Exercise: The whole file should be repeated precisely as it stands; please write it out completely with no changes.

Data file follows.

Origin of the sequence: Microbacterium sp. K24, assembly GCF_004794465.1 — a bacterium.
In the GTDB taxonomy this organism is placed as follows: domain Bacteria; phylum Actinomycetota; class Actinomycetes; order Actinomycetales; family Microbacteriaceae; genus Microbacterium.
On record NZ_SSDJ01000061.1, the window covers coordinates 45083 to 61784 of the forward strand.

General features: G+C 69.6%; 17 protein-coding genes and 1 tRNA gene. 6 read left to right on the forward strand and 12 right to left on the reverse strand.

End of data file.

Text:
Origin of the sequence: Microbacterium sp. K24, assembly GCF_004794465.1 — a bacterium.
In the GTDB taxonomy this organism is placed as follows: domain Bacteria; phylum Actinomycetota; class Actinomycetes; order Actinomycetales; family Microbacteriaceae; genus Microbacterium.
On record NZ_SSDJ01000061.1, the window covers coordinates 45083 to 61784 of the forward strand.

General features: G+C 69.6%; 17 protein-coding genes and 1 tRNA gene. 6 read left to right on the forward strand and 12 right to left on the reverse strand.